Award of Merit: Historic Category
Cardinal Gibbons Fine Arts Building Restoration
Submitted by Structural Preservation Systems, Inc.
The Cardinal Gibbons School
Archdiocese of Baltimore
Structural Preservation Systems, Inc.
TAMMS Industries, Inc.
U.S. Concrete Products
Originally constructed in the late 1800s, the Fine Arts Building on the Cardinal Gibbons School campus is an important historic landmark for the City of Baltimore, yet the structure was in disrepair. Formerly known as St. Mary’s Industrial School, the facility served as an institution for delinquents and orphan boys, including baseball great Babe Ruth.
With perimeter dimensions of approximately 120 x 60 ft, the three-story concrete reinforced structure has an ornamental cornice comprised of concrete. Initial inspections revealed that the cornice had severe deterioration primarily due to the existing gutter and downspout system that was non-functional. Additional deterioration was found on the concrete façade and parapet where the existing coating was no longer effective. The primary causes of deterioration were due to initial construction defects along with initial construction shrinkage cracking, failure of the existing coating and drainage systems, acidic gases predominant in metro-politan areas and the natural permeability of concrete.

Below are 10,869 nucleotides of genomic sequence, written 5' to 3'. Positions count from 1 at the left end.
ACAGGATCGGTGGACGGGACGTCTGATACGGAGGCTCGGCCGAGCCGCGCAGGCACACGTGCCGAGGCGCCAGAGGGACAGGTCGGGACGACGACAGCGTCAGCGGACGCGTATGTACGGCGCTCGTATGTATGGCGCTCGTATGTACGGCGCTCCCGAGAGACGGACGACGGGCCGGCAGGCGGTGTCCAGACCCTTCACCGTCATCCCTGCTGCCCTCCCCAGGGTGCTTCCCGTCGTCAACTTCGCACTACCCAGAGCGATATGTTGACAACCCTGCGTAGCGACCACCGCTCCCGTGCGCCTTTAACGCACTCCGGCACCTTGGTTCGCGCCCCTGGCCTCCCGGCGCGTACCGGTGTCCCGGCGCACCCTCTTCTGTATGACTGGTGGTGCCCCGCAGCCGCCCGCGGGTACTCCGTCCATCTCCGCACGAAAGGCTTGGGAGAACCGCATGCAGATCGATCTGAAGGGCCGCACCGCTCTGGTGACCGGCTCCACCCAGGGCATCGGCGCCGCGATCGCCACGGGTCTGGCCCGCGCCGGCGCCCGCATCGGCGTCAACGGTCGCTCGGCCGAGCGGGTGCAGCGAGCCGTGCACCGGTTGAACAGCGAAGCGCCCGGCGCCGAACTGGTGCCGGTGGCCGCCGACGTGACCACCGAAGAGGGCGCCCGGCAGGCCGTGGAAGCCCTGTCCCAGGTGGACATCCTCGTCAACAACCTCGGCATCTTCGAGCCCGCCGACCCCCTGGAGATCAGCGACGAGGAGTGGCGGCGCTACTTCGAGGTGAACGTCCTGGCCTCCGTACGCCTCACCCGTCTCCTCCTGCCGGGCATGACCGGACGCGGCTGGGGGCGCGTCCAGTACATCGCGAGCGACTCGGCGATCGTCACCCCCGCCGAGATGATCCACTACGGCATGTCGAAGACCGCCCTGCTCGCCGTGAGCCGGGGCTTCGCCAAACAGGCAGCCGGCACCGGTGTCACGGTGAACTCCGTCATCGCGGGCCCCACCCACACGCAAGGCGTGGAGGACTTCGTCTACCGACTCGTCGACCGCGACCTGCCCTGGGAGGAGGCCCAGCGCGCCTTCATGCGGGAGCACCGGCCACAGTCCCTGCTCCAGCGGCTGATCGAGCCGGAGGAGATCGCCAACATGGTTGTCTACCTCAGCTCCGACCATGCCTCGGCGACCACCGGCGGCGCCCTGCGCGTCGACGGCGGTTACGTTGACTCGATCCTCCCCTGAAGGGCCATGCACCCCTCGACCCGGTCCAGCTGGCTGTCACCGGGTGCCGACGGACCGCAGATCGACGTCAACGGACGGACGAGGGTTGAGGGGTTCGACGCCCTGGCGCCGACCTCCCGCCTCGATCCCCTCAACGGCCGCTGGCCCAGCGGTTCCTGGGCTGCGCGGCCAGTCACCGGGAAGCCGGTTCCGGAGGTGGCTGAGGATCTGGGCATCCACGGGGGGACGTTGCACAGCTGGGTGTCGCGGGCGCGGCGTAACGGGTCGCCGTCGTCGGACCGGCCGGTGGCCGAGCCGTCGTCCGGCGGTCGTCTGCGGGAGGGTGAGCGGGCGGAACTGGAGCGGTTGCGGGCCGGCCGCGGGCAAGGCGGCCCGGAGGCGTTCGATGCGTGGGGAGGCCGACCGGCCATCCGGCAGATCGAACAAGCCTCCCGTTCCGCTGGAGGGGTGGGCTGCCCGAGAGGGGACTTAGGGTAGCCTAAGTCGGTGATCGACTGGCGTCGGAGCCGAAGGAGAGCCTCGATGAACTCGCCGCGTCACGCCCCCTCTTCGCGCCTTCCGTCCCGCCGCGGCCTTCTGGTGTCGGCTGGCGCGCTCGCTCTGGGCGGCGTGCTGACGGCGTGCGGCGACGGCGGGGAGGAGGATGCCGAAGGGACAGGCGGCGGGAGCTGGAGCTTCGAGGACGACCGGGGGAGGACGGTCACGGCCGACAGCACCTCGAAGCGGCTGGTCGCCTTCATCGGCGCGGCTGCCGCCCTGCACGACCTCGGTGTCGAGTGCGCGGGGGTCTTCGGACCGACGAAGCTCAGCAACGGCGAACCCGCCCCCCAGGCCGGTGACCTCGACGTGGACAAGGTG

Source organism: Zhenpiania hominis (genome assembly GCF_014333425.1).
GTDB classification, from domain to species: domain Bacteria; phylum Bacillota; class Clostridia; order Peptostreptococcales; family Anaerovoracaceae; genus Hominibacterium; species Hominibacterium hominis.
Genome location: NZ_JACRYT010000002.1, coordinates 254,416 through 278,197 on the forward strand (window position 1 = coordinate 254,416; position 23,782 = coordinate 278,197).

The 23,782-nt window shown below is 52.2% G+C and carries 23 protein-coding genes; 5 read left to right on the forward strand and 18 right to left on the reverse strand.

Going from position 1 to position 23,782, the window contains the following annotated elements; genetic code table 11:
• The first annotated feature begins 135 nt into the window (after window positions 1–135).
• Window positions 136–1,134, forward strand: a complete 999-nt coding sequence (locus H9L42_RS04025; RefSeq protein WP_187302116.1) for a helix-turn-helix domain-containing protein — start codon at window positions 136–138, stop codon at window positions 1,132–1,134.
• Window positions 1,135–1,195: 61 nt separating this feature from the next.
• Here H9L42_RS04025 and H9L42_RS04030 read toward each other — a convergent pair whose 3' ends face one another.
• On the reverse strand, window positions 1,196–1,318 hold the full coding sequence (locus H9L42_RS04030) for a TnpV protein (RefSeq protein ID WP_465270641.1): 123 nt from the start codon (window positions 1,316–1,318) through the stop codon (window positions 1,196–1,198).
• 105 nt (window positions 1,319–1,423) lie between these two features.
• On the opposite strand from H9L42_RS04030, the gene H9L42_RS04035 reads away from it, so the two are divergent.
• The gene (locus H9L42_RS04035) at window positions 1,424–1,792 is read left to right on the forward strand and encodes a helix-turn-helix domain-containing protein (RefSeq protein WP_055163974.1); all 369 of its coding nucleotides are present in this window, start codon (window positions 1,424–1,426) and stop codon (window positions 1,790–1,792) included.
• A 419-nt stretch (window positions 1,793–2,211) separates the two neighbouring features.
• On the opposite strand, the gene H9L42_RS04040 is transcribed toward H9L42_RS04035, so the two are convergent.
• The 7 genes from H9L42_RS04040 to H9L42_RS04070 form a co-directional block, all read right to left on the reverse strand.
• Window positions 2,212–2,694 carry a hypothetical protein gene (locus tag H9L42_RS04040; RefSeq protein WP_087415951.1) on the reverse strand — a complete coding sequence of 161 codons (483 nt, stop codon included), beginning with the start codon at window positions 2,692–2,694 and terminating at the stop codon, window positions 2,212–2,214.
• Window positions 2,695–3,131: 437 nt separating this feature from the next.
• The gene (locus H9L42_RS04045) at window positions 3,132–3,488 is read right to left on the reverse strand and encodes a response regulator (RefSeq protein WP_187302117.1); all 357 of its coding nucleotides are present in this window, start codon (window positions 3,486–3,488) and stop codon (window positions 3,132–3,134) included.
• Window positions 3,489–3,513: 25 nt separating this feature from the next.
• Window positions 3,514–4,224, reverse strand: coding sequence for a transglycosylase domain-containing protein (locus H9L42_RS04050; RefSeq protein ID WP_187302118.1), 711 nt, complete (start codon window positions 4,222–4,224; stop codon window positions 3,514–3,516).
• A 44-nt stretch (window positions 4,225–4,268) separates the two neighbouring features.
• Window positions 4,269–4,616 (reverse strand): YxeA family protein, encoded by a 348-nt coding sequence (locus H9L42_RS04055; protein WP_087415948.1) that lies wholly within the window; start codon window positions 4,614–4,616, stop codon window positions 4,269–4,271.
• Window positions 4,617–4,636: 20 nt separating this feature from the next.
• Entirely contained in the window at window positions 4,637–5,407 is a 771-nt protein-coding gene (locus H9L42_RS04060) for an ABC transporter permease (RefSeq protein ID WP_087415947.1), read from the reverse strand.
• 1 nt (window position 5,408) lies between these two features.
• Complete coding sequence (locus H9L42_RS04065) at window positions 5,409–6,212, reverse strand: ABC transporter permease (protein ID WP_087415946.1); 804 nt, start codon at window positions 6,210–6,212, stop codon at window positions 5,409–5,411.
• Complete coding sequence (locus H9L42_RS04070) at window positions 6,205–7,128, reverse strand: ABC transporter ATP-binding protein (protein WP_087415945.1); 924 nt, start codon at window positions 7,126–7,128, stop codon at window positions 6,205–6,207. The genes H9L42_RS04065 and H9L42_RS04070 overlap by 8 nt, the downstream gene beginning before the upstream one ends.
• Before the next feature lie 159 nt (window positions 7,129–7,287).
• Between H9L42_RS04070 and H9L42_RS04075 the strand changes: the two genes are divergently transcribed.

The most difficult repair was the cornice. New reinforcing steel was added to the cornices due to the lack of sufficient existing steel. Plaster of Paris was used to make a mold of an existing sound section of the cornice and then fiberglass forms were developed. Several mockups were made prior to achieving the desired result, which was versatile enough to match all inconsistent field conditions of the cornice. Once the formwork was complete, the cornices were poured. Upon completion, the final project cost was less than the estimate.
Today, because of the innovative concrete repair strategies and the effort to not only salvage but also bring new life to the structure, the building stands poised to meet the demands of tomorrow’s students.